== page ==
Keynes was as creative in administration as he was in theory. For every economic problem which interested him he had ready a ‘Keynes Plan’, drafted at lightning speed. The common feature of these plans which go back to his proposal for an Indian Central Bank in 1913 was praised by Marshall as a ‘prodigy of constructive work’. Keynes work was praised as it was always ahead of the intellectual orthodoxy of the moment they could be readily fitted to existing administrative arrangements. Keynes could thus present them as evolutionary developments of existing practice. The partial exception is his endorsement of a centrally directed public works programme in 1929, which would have required a revolution in government. Keynes’s own preference was to channel increased investment through the public utility corporations. He also favoured indirect (financial) to direct (physical) control over the economy, in order to retain the advantages of decentralised decision-making. This brought him into conflict with socialist methods, if not with some aspects of the socialist ideal (Raphael et al, 1997, p. 325).
With full employment assured through the big increase in state orders, the problem Keynes faced in 1939 was to transfer resources to the war effort without undue inflation, disincentive tax levels, or the bureaucratic controls associated with comprehensive physical planning. In the First World War, increased government purchases had caused prices to rise; rising prices had reduced the real incomes of the working class; the ‘windfall’ profits of entrepreneurs were commandeered by the government in the form of taxes and loans. The results were industrial unrest in the later stages of the war; a high cost of government borrowing, which increased the post-war debt burden; and the ownership by the wealthy of the national debt.
The new Keynes Plan was designed to overcome these problems with a centre-piece scheme for ‘deferred earnings’. Excess private purchasing power would be mopped up by a heavily progressive surcharge on all incomes above an exempted minimum, made up of direct taxes and compulsory saving. The latter, credited to individual accounts in the Post Office Saving Bank, would be released after the war in instalments to counteract the expected post-war slump. Keynes proposed to ‘provide for this deferred consumption without increasing the National Debt by a general capital levy after the war’ and to protect the poorest through family allowances. In estimating the size of the ‘inflationary gap’ the amount by which civilian consumption would need to be reduced to enable output to be transferred to the war effort without prices rising Keynes, in the absence of official national income statistics, offered estimates, based on the work of Colin Clark, of national output and taxable income, the division of total spending between the government and private sector, and income distribution, all in 1939 prices. It then became relatively easy to calculate how much ‘private outlay’ had to be reduced to accommodate any desired increase in ‘government outlay’ at these prices, as well as the sacrifice required from each section of the community (Raphael et al, 1997, p. 327).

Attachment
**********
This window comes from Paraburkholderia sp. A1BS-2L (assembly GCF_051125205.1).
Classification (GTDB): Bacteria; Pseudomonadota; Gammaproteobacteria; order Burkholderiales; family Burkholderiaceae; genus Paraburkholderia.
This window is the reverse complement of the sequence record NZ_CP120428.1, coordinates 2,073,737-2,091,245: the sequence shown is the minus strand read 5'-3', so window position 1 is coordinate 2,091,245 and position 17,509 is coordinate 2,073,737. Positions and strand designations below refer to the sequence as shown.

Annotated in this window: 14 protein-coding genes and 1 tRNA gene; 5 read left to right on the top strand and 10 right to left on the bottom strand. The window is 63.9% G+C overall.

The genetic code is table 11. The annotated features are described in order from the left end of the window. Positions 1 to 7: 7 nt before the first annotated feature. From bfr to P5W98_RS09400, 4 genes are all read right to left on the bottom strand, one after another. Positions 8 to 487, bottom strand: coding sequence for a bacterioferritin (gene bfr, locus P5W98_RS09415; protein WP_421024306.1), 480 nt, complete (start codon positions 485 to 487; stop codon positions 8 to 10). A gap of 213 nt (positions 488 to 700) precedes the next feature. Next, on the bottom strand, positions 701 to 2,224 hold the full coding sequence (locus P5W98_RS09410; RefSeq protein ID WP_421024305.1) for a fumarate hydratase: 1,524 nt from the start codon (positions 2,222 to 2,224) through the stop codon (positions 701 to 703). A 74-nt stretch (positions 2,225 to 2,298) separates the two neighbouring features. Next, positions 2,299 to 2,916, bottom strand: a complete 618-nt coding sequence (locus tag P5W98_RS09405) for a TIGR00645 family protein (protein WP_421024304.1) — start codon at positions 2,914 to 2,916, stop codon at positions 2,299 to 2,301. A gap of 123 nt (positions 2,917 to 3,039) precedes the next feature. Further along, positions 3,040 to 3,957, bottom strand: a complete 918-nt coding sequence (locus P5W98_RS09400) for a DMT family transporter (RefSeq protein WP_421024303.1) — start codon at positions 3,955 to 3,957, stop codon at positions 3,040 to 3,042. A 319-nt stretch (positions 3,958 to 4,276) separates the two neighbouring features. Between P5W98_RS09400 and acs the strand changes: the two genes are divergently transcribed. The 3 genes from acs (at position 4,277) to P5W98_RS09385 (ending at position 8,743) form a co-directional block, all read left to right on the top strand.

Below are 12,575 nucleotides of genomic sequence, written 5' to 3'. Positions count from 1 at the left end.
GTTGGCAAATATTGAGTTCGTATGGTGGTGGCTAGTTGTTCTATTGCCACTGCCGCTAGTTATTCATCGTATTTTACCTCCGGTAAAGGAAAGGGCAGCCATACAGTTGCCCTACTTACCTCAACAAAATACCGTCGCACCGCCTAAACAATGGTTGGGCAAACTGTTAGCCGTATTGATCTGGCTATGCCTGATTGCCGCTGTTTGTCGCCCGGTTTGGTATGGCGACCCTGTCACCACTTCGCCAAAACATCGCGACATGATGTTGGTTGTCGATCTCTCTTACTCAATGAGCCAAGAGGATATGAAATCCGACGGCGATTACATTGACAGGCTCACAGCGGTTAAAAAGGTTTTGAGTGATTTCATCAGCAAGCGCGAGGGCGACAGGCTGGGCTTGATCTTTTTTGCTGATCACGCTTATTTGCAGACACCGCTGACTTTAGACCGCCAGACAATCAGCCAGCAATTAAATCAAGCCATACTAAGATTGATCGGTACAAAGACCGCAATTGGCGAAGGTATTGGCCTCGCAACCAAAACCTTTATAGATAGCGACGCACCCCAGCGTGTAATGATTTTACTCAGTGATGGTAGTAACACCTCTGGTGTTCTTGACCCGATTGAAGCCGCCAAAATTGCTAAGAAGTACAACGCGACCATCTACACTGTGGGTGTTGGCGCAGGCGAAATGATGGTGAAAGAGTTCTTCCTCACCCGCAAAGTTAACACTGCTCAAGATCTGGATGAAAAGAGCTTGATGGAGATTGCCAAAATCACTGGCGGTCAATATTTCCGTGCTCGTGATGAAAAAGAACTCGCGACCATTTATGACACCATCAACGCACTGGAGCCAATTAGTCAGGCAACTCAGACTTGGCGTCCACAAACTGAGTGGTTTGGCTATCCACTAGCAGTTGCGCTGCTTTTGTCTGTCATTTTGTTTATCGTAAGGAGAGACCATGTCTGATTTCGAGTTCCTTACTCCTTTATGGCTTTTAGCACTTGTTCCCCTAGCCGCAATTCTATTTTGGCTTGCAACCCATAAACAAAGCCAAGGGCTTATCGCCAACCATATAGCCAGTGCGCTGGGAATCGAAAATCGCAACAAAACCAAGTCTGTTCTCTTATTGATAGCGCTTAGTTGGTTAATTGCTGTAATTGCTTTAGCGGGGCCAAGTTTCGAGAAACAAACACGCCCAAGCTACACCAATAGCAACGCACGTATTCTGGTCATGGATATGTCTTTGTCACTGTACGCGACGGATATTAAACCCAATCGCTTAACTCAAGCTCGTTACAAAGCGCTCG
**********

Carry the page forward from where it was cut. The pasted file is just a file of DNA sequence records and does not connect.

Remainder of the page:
The Keynesian analysis has profoundly shaken the faith, stubbornly held and not yet altogether abandoned, in the efficacy of flexible wage adjustments as appropriate cycle policy. Keynesian theory pushed still further off the stage the already dying “MV” type of monetary analysis. (Harris, 1947, p. 201) Followers of the MV analysis could never see why the ‘circular flow’, once a certain money supply had been created, should not continue on indefinitely. So the fiction had to be invented that there was a villain in the piece. The villain was the monetary authority who maliciously at periodic intervals interfered to curtail the volume of money. the Keynesian theoretical apparatus not only contributed to an understanding of the drastic and sudden collapse of the marginal efficiency of capital which often occurs at the crisis point in the boom. It also revealed the limited scope of monetary policy as a means of raising investment. Beyond this, Keynes supplied the most powerful test of analysis yet invented the consumption function with which to study and measure the cumulative process. The general Keynesian theory of income determination makes the MV analysis look like a curious contraption from the horse and buggy stage. (Harris, 1947, p. 201)
The General Theory contains the last systematic statement of Keynes on the subject of commercial policy. Yet it would clearly be misleading to omit reference to the later Keynes, whose views were to wield such wide influence during the war period. If Keynes had died in 1936, he might possibly have been classified, in the sphere of commercial policy, as an apologist for economic nationalism. Keynes of the war period was a consummate internationalist, and the apparent shift in his point of view appears to have been very largely the result of the change in the international environment.
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Harris E. Seymour, (1947) The New Economics: Keynes’ Influence on Theory and Public Policy: Alfred A. Knopf: New York.